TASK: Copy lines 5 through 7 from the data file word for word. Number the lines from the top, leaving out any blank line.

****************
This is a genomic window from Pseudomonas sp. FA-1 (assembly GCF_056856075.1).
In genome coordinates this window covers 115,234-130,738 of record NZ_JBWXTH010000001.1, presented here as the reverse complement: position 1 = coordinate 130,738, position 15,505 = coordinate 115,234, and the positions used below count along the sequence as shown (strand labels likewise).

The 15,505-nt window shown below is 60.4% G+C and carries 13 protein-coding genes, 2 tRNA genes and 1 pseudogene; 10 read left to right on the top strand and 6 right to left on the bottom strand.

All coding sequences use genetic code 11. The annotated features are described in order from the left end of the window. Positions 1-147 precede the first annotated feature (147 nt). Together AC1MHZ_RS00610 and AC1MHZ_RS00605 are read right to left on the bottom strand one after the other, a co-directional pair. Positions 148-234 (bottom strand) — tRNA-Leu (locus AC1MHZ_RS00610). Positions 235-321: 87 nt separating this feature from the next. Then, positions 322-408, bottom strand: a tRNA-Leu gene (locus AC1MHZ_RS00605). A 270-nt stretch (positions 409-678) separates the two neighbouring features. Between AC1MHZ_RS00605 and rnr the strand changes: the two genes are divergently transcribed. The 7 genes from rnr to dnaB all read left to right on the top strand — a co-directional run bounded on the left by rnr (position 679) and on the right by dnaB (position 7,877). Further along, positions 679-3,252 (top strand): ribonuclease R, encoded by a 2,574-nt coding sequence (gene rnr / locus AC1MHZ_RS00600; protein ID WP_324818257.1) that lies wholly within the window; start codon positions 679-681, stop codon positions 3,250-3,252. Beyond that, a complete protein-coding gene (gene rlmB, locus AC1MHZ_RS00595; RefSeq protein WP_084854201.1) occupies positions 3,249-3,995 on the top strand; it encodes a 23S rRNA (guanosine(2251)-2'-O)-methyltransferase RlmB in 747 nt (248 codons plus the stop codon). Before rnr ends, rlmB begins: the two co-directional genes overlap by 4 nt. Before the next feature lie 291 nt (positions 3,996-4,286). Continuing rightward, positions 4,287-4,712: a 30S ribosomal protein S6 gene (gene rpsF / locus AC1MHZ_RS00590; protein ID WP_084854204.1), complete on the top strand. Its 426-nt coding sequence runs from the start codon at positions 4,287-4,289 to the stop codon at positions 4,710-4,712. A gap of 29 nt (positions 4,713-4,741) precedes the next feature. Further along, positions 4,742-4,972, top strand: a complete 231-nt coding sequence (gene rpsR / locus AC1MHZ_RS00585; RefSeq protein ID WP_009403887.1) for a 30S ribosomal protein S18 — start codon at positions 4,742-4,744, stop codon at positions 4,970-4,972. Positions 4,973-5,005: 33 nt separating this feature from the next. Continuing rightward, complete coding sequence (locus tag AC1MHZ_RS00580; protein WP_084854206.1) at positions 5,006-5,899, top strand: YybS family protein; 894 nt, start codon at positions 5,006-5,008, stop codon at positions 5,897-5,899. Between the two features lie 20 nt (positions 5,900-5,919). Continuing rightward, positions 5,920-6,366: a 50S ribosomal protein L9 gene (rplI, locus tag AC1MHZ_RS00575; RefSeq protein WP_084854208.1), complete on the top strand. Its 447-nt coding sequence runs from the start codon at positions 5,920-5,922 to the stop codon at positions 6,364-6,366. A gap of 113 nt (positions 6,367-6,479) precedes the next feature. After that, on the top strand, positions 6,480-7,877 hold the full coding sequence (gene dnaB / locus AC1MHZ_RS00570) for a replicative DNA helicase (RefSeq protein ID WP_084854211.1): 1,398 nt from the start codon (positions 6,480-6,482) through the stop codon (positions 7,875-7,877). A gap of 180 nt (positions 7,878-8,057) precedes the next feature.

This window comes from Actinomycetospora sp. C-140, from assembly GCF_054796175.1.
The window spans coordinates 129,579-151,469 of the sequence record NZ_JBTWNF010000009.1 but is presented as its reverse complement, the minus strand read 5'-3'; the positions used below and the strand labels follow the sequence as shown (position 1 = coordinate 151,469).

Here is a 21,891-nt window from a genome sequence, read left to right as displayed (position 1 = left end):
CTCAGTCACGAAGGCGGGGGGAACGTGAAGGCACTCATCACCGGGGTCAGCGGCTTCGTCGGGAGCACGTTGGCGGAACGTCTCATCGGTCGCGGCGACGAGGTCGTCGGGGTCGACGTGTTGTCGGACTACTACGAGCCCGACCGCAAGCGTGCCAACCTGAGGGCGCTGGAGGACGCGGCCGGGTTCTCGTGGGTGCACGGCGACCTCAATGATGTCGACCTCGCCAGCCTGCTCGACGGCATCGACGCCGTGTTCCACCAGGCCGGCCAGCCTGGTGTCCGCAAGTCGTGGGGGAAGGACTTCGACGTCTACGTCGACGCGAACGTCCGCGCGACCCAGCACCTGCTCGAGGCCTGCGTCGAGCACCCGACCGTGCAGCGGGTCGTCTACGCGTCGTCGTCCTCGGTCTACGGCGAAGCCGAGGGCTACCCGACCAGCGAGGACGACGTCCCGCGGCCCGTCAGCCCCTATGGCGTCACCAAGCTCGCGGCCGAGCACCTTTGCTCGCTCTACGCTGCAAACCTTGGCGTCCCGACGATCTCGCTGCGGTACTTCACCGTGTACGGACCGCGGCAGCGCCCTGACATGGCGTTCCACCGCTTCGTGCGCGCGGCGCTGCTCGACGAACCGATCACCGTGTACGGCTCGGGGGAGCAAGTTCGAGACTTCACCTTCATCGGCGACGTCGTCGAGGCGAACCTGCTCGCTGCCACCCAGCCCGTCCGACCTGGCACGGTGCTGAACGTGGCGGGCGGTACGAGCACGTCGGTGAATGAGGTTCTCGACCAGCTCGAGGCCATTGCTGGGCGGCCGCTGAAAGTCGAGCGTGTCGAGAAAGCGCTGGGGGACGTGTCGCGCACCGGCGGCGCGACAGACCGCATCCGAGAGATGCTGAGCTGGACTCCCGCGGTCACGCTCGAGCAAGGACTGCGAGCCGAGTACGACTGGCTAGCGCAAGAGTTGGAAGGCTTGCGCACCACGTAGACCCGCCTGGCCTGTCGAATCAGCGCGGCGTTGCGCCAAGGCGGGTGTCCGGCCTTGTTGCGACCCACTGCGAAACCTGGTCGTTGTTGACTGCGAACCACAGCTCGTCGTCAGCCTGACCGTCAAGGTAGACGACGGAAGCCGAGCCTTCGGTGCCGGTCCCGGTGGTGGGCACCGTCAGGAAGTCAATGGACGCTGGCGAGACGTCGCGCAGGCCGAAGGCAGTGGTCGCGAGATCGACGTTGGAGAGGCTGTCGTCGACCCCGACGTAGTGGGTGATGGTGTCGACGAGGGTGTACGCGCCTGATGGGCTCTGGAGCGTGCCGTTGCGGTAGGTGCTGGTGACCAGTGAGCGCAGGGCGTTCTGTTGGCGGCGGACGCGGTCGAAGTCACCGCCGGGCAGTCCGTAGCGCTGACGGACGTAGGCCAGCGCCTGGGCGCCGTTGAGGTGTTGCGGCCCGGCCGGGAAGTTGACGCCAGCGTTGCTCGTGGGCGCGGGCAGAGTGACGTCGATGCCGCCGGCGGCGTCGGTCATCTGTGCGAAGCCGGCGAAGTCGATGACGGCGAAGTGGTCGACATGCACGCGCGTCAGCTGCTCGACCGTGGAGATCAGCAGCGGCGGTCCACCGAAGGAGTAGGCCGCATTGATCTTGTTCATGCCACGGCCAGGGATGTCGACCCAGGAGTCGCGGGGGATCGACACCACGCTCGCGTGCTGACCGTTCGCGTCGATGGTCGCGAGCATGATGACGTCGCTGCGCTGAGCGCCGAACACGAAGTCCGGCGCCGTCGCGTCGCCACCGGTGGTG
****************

This window comes from Actinomycetospora sp. C-140, from assembly GCF_054796175.1.
The window spans coordinates 129,579-151,469 of the sequence record NZ_JBTWNF010000009.1 but is presented as its reverse complement, the minus strand read 5'-3'; the positions used below and the strand labels follow the sequence as shown (position 1 = coordinate 151,469).

Here is a 21,891-nt window from a genome sequence, read left to right as displayed (position 1 = left end):